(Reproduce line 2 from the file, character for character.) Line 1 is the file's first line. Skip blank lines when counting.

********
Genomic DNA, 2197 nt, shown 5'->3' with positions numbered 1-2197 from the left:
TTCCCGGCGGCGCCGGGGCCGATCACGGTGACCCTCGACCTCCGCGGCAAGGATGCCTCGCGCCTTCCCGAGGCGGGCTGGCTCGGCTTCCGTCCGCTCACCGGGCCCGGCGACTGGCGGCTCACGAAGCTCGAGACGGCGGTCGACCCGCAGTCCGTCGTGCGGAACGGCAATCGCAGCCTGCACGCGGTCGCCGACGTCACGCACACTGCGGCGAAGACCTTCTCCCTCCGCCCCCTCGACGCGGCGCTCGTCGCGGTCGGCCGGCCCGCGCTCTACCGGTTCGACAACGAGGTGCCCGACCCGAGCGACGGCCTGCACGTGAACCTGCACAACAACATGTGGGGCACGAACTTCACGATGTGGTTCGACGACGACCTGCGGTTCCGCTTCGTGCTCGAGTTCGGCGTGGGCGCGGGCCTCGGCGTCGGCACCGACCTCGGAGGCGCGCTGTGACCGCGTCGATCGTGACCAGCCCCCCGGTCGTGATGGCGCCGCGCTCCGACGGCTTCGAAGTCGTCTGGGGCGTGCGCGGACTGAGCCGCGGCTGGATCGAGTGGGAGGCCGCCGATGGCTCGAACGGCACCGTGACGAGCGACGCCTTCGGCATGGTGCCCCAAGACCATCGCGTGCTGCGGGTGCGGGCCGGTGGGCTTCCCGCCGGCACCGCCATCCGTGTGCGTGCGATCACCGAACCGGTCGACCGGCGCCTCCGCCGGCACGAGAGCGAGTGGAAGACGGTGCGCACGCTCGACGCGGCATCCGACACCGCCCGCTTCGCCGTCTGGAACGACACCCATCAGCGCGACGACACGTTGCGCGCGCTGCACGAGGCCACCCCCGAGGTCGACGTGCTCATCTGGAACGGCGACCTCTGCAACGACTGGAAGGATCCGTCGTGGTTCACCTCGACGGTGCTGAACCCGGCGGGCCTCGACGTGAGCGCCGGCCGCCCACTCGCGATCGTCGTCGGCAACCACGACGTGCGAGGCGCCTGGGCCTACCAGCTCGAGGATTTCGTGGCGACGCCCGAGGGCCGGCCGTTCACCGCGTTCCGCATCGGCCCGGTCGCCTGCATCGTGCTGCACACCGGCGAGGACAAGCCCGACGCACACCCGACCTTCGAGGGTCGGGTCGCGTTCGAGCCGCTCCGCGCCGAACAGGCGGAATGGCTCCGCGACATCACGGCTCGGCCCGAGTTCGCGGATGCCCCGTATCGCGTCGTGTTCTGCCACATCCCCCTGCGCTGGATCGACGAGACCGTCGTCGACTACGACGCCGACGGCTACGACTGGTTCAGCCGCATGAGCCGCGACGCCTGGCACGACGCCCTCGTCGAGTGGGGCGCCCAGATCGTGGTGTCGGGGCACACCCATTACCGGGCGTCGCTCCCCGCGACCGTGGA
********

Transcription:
TTCCCGGCGGCGCCGGGGCCGATCACGGTGACCCTCGACCTCCGCGGCAAGGATGCCTCGCGCCTTCCCGAGGCGGGCTGGCTCGGCTTCCGTCCGCTCACCGGGCCCGGCGACTGGCGGCTCACGAAGCTCGAGACGGCGGTCGACCCGCAGTCCGTCGTGCGGAACGGCAATCGCAGCCTGCACGCGGTCGCCGACGTCACGCACACTGCGGCGAAGACCTTCTCCCTCCGCCCCCTCGACGCGGCGCTCGTCGCGGTCGGCCGGCCCGCGCTCTACCGGTTCGACAACGAGGTGCCCGACCCGAGCGACGGCCTGCACGTGAACCTGCACAACAACATGTGGGGCACGAACTTCACGATGTGGTTCGACGACGACCTGCGGTTCCGCTTCGTGCTCGAGTTCGGCGTGGGCGCGGGCCTCGGCGTCGGCACCGACCTCGGAGGCGCGCTGTGACCGCGTCGATCGTGACCAGCCCCCCGGTCGTGATGGCGCCGCGCTCCGACGGCTTCGAAGTCGTCTGGGGCGTGCGCGGACTGAGCCGCGGCTGGATCGAGTGGGAGGCCGCCGATGGCTCGAACGGCACCGTGACGAGCGACGCCTTCGGCATGGTGCCCCAAGACCATCGCGTGCTGCGGGTGCGGGCCGGTGGGCTTCCCGCCGGCACCGCCATCCGTGTGCGTGCGATCACCGAACCGGTCGACCGGCGCCTCCGCCGGCACGAGAGCGAGTGGAAGACGGTGCGCACGCTCGACGCGGCATCCGACACCGCCCGCTTCGCCGTCTGGAACGACACCCATCAGCGCGACGACACGTTGCGCGCGCTGCACGAGGCCACCCCCGAGGTCGACGTGCTCATCTGGAACGGCGACCTCTGCAACGACTGGAAGGATCCGTCGTGGTTCACCTCGACGGTGCTGAACCCGGCGGGCCTCGACGTGAGCGCCGGCCGCCCACTCGCGATCGTCGTCGGCAACCACGACGTGCGAGGCGCCTGGGCCTACCAGCTCGAGGATTTCGTGGCGACGCCCGAGGGCCGGCCGTTCACCGCGTTCCGCATCGGCCCGGTCGCCTGCATCGTGCTGCACACCGGCGAGGACAAGCCCGACGCACACCCGACCTTCGAGGGTCGGGTCGCGTTCGAGCCGCTCCGCGCCGAACAGGCGGAATGGCTCCGCGACATCACGGCTCGGCCCGAGTTCGCGGATGCCCCGTATCGCGTCGTGTTCTGCCACATCCCCCTGCGCTGGATCGACGAGACCGTCGTCGACTACGACGCCGACGGCTACGACTGGTTCAGCCGCATGAGCCGCGACGCCTGGCACGACGCCCTCGTCGAGTGGGGCGCCCAGATCGTGGTGTCGGGGCACACCCATTACCGGGCGTCGCTCCCCGCGACCGTGGA